Q. I have a full-time job. How will side effects from my chemotherapy affect my ability to work?
Many people are able to continue working during their treatments and being proactive can make all the difference. The keys are good communication with your health care team, knowing up front what the expected side effects will be, and developing a plan with your doctor.
Schedule an appointment with your doctor to talk about your job and its activities. Make sure that your doctor understands the importance of your job as a source of health insurance, income and purpose, and that your employment be considered in any medical decisions. Get details about your treatment side effects and develop a plan that addresses each one. Explore with your doctor options that will make it easier to continue working, such as scheduling treatments on Friday afternoons to minimize their impact on work.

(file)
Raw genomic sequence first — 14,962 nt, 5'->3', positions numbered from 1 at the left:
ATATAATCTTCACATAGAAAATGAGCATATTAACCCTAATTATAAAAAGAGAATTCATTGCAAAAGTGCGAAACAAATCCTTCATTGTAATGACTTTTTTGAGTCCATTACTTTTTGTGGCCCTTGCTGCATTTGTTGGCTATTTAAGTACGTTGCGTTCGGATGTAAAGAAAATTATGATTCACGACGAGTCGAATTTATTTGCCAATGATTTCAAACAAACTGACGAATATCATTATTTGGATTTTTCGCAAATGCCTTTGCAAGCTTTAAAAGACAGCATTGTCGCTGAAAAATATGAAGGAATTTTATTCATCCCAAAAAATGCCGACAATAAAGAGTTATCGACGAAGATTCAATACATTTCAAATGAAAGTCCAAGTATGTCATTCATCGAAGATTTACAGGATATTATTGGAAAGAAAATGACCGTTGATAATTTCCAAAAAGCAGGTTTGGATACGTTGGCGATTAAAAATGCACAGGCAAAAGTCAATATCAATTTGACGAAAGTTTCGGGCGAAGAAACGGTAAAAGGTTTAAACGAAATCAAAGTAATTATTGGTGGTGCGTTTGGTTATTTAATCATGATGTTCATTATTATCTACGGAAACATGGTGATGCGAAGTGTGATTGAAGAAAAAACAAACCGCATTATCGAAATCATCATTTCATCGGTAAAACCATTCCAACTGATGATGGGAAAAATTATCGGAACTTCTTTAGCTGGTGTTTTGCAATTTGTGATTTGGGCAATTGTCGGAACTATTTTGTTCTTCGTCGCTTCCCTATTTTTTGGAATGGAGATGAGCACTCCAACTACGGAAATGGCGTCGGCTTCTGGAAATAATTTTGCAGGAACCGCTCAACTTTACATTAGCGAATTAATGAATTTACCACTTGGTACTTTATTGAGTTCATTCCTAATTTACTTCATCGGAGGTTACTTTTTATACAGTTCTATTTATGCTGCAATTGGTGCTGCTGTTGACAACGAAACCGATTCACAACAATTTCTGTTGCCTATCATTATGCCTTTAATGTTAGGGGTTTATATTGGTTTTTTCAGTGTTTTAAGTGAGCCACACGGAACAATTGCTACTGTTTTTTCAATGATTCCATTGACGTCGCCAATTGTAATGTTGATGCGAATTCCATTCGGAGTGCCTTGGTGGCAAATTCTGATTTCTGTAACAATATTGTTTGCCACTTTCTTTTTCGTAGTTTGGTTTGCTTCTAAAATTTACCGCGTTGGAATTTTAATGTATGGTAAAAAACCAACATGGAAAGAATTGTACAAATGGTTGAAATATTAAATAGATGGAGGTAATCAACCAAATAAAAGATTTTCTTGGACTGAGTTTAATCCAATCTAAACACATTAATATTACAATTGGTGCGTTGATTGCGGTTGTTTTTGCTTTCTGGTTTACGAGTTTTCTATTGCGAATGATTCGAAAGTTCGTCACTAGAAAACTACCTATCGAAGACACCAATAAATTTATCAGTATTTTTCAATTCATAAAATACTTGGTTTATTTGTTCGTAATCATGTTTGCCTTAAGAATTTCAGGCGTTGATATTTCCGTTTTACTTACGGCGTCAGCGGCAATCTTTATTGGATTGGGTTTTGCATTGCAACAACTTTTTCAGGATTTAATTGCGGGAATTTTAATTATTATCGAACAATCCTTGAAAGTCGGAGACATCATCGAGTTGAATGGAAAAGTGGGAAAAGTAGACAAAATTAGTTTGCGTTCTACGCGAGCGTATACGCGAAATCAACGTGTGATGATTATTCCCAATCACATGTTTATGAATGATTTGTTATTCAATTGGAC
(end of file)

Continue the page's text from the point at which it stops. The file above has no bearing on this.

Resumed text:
Once you have spoken with your doctor and know better what to expect, you may want to talk to your supervisor or human resource department about your need for flex time or time off. If you work full time, learn about workplace legal protections and accommodations. Know the provisions of the Americans with Disabilities Act and Family and Medical Leave Act. You may also contact the Equal Employment Opportunity Commission. All are helpful resources for understanding your legal rights in the workplace when you have cancer.
CancerCare offers these additional resources: